Necromunda ’95! – My first pair of Delaque Gangers completed. (Alan Perry, 1995)

Necromunda 1995, Delaque Gangers, Alan Perry

Yes, really. You guys know that a huge proportion of my collection is from the 1990’s, and I’m only now getting around to painting/completing a lot of it. What can I say? I’ve been slack until the past few years. It has meant a ton of Neglected Models to work through, though – hence why that particular challenge crops up so frequently. Anywho, these models are from the original Delaque range. I don’t think I ever got the boxed gang set, rather I picked up either a blister or two of the loose gangers or got these in a secondhand sale/trade from the others in the necro group back in the day. I do have the entire Heresy Miniatures set of Not-Delaque, though. So one day I’ll add to the painted numbers. These were both painted to be part of the Grendel gang that I ran (more on that in a future post), though neither of them were ever actually completed until this last month, more than a decade on.

Necromunda 1995, Delaque Gangers, Alan Perry

The fellow on the left has what some reader may recognise as the flag of Cameroon on his back, with the Grendel-eye pattern overlaid. This is because I started painting this guy while watching Cameroon play in the 1998 World Cup, and liking their team and flag, so decided to incorporate it into the model. So… 20 years almost to the month for this one from start to finish. As a July 2019 model, he’s also got a little Contast Paint on him as well. I went over the mid and light-browns of his torso leathers and his shotgun’s wooden furniture with one of the contrast paints to see what would happen. It looks alright, and shows that they can be used similarly to washes over colours, with a slightly more subtle shading effect than the usual Agrax/Strong Tone.

That’s it for today!

Star Wars Imperial Assault: Jabba The Hutt (Jewel of July ’19)

Star Wars Imperial Assault Jabba The Hutt

Ahhhh Jabba the Hutt. A character that goes back to my childhood, the excitement of seeing previews of Return of the Jedi and then finally seeing it in the cinema. So when I started to expand my Imperial Assault collection, how could I skip the most notorious crimelord of Tattooine?

One thing that was never apparent for many, many years was the fact that a lot of Jabba is actually green. Why? Well, when seen in the film, he’s always in dim surroundings and the main angles that he’s lit and filmed from highlight his sandy-yellow coloured face and underside. The “green” areas always looked to me like they were prdominantly a shadowed effect.

This was further reinforced by the oringinal Kenner toy. I never had it myself as a kid, but a friend did, and the thing was basically desert yellow in its entirety.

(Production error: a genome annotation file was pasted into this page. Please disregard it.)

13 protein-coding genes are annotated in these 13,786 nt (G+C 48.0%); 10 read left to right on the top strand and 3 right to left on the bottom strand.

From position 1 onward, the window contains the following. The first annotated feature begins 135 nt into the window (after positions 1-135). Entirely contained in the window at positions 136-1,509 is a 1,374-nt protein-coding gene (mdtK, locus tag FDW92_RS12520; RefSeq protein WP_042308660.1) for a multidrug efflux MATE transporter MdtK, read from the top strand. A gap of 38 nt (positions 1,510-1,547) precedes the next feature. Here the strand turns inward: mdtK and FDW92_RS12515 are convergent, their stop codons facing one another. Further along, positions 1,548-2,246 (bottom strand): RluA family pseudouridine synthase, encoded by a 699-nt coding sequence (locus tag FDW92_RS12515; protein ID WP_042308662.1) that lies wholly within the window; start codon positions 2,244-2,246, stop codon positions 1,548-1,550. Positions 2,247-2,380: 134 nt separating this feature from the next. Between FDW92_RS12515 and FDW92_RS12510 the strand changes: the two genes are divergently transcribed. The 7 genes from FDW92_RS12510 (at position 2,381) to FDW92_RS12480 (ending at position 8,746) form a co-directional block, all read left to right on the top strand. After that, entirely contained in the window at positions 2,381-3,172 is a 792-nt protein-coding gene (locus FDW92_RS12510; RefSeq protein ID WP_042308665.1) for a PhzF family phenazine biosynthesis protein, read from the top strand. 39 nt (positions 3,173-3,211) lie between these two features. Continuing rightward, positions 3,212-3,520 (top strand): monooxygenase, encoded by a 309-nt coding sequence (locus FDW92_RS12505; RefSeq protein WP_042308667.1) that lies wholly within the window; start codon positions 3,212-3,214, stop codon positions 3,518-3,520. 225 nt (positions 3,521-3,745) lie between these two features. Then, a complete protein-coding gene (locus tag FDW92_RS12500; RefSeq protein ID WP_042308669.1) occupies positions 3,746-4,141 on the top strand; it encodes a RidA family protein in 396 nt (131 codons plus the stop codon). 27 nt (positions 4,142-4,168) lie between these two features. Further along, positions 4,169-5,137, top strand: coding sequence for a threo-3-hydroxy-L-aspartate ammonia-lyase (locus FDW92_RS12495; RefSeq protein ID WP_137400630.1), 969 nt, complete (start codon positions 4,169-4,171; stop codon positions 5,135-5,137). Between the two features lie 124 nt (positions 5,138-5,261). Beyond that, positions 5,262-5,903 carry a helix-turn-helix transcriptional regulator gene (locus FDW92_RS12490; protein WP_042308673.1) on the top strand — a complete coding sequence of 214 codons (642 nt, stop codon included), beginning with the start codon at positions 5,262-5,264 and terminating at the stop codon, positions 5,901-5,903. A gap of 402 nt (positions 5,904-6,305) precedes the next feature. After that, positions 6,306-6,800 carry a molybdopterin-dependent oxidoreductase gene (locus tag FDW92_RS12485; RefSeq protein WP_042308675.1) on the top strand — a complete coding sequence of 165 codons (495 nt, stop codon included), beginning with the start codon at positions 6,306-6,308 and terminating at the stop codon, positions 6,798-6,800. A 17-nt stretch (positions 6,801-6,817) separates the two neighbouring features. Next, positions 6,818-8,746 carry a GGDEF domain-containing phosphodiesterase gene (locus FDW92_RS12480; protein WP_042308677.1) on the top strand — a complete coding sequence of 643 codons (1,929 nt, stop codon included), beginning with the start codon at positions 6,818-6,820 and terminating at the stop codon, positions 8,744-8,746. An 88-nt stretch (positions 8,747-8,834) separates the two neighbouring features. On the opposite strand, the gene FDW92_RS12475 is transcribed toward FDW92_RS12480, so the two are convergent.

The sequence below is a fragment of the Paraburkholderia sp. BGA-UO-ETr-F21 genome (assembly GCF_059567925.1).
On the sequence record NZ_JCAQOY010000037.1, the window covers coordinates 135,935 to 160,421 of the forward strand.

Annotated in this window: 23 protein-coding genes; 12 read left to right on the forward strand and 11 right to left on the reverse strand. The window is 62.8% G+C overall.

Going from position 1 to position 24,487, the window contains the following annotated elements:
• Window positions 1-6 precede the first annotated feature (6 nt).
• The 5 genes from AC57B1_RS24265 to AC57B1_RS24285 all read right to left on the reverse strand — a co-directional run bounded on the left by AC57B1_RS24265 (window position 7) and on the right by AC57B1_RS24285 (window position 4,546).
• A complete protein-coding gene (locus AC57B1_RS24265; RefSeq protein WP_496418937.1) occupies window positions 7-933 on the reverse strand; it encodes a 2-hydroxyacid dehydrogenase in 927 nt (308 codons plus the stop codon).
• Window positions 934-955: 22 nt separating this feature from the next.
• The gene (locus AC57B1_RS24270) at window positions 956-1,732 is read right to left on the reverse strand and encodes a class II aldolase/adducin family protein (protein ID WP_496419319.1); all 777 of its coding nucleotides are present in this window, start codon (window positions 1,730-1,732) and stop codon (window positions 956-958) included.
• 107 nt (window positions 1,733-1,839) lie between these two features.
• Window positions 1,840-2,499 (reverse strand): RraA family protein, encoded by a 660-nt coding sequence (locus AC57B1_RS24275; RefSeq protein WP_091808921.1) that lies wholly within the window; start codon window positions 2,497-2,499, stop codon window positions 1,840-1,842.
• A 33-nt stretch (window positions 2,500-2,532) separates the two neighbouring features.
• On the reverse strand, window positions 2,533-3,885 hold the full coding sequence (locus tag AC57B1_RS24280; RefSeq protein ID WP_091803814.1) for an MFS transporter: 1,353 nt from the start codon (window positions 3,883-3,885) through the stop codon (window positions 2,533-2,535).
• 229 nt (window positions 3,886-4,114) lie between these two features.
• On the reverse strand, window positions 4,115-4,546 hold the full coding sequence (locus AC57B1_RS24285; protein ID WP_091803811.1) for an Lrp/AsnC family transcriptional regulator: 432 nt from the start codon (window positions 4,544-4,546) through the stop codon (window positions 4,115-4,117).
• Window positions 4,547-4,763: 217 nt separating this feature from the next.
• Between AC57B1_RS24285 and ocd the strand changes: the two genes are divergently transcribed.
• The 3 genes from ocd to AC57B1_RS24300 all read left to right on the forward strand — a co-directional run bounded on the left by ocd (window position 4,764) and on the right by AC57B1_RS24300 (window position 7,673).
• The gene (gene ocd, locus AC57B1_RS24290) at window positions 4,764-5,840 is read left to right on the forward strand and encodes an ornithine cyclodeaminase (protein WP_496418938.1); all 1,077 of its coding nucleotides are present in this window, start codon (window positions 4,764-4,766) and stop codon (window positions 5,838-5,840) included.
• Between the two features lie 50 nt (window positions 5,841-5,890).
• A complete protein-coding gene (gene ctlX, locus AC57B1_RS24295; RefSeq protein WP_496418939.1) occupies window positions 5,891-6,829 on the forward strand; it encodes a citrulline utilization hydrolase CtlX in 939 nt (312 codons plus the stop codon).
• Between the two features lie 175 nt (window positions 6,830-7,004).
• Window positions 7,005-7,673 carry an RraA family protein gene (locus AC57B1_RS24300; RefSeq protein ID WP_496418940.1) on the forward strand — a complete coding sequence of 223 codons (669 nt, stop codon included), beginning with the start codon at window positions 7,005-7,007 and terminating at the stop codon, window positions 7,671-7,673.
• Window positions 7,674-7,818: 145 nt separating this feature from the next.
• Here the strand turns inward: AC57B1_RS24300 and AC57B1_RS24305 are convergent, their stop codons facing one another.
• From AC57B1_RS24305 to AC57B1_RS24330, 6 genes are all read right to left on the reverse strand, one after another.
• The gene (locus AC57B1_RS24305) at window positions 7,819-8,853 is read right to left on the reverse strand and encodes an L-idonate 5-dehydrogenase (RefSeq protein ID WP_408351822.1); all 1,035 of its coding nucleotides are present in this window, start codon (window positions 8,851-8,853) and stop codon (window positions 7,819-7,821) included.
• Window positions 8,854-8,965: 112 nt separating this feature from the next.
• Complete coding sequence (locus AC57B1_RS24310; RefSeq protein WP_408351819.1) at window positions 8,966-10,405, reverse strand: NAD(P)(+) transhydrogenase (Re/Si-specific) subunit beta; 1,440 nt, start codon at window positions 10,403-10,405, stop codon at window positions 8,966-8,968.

So then the remastered, butchered “Special Edition” Original Trilogy films came out, and what the actual fuck was going on here? Unconvinging, cartoony-faced CGI, a vastly smaller Jabba, a silly “comedy” spot where Han steps on Jabba tail, and much more green, to boot! Messed up on a variety of levels to the point where it looked (to me) like they’d just changed Jabba’s colour. In the same way that they changed his face, his size… you get the idea.

Star Wars Imperial Assault Jabba The Hutt

So it wasn’t until years later – sometime after the Internet became a thing I spent time on – when I finally saw and understood that Jabba was in fact, actually mostly green the entire time. So.. okay. So then that was how I finally painted the model, despite my instincts wanting to make him entirely made up of shades of yellow, tan and ochre. Finally complete (he’s a Neglected one, too!) It’s a pretty nice model, though it does have a few flaws.

Star Wars Imperial Assault Jabba The Hutt

So wild tangent aside, the main flaw with the model is basically the size. As you can see from this triad of “Scum and Villany” types, the scale used by FFG for Imeprial Assault is one that gives a lot of priority for the models being boardgame pieces first, and miniatures a (distant) second. People familiar with Star Wars will know that the droid, IG-88 is super tall, the Jawa is tiny, and Jabba is a huge, bulky slug. For scale, Jabba should be so big that the Jawa is about the size of Salcious Crumb (the bird-faced fellow sitting under his bong in the above film still).

Ah well, boardgame miniatures, eh? Whaddayagonnado?

Shadows of Brimstone: Dark Stone Brutes + Contrast Paint Experiment #4

Shadows of Brimstone Dark Stone Brutes

Today we have a few more Shadows of Brimstone models. These aren’t good models, though. In fact, they’re some of the models that gave Brimstone’s first releases such a …mixed-to-poor reputation, despite being made of “proper” HIPS plastic. But yeah, these make models like the Feral Kin/Werewolves look positively amazing, depite those also being low-detail models that only go together one way. As with a great many of the Brimstone models I’ve painted to date, they did get pulled from the big box of sprues in plastic baggies was because they looked like they’d be “easy wins” – models that would be straightforward and uncomplicated – in other words, easy to paint.

Shadows of Brimstone Dark Stone Brutes

As it turned out, they looked even worse than I expected once I had them clipped and then glued. really soft detail all around. So they sat there for.. quite awhile. Then, the Contrast Paints arrived, and I knew I had the perfect way to get these things the hell off my desk – seeing how they work on what are basically, soft-detail models that are bad from a technical point of view, completely aside from their aesthetic aspects. I originally planned to paint their “rock” sides as yellowish stone, in homage to The ever-lovin, blue-eyed Thing, but after referencing the box art and some other people’s painted models, I decided on the greenish grey in the Contrast Range instead.